By: Teresa Mull
New Orleans Mayor LaToya Cantrell (D) has joined Champaign, Illinois Mayor Deborah Frank Feinen in exploiting the Coronavirus crisis to ban the sale and transfer of firearms.
GPM reported earlier this week that Feinen had issued an executive order declaring a coronavirus emergency in the city she governs and which has not confirmed a single case of the virus. The ordinances, The New York Post reports, “let (Feinen) ban the sale of firearms and ammunition as well as booze.”
Feinen told WAND-TV:
“So many of those powers, I have had from the beginning. All we have done is enumerate them and now the public is aware of them. So, I am the liquor commissioner. I can shut down bars yesterday, I could have shut them down two years ago. Nothing has changed with respect to that, it is just that we have laid it out, so people are aware of that. In respect to the other items that are listed in the attachment, they have been listed in the city code for 15 years.”
In a similar move, Cantrell announced she is “empowered, if necessary, to suspend or limit the sale of alcoholic beverages, firearms, explosives, and combustibles.”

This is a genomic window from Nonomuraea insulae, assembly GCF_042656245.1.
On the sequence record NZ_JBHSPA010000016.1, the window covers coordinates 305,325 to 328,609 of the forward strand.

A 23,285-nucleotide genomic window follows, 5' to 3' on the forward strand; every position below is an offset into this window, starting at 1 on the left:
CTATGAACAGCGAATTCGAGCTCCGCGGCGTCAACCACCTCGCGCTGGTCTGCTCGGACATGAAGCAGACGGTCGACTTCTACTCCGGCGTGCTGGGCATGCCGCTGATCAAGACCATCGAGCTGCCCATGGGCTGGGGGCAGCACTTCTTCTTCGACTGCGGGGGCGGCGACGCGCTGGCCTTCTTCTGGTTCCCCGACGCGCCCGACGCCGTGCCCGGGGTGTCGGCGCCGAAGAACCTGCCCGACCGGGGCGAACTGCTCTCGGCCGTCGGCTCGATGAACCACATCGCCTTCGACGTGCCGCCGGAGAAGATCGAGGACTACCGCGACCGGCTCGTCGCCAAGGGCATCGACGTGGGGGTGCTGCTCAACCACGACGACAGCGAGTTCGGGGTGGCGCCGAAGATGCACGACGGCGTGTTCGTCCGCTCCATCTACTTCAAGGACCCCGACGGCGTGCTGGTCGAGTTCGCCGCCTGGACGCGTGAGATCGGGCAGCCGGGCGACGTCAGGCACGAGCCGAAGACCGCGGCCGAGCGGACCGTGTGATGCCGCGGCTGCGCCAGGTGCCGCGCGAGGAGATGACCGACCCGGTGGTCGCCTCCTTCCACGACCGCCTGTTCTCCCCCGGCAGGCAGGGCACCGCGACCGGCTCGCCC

The Second Amendment Foundation (SAF), however, is telling Cantrell, “We sued once, we’ll do it again.”
SAF founder and Executive Vice President Alan M. Gottlieb announced on the organization’s website:
“Following Hurricane Katrina, we sued the city when then-Mayor Ray Nagin’s administration began confiscating firearms from law-abiding citizens for no good reason. The federal court ordered the city to cease confiscations.
“We sued New Orleans then, and we’ll do it again,” Gottlieb vowed. “The presence of a nasty disease does not suspend any part of the Bill of Rights, no matter what some municipal, state or even federal politician may think.
“While we certainly recognize the seriousness of this virus and its ability to spread rapidly,” he continued, “treating Covid-19 and taking steps to prevent it from infecting more people has nothing at all to do with the exercise of the right to keep and bear arms under the Second Amendment.
“People legally licensed to carry should not have their right to do so suddenly curtailed because some politician panicked,” Gottlieb observed. “We didn’t allow it before, and we’re not going to allow it now.”
Teresa Mull is editor of Gunpowder Magazine. Contact her at firstname.lastname@example.org.
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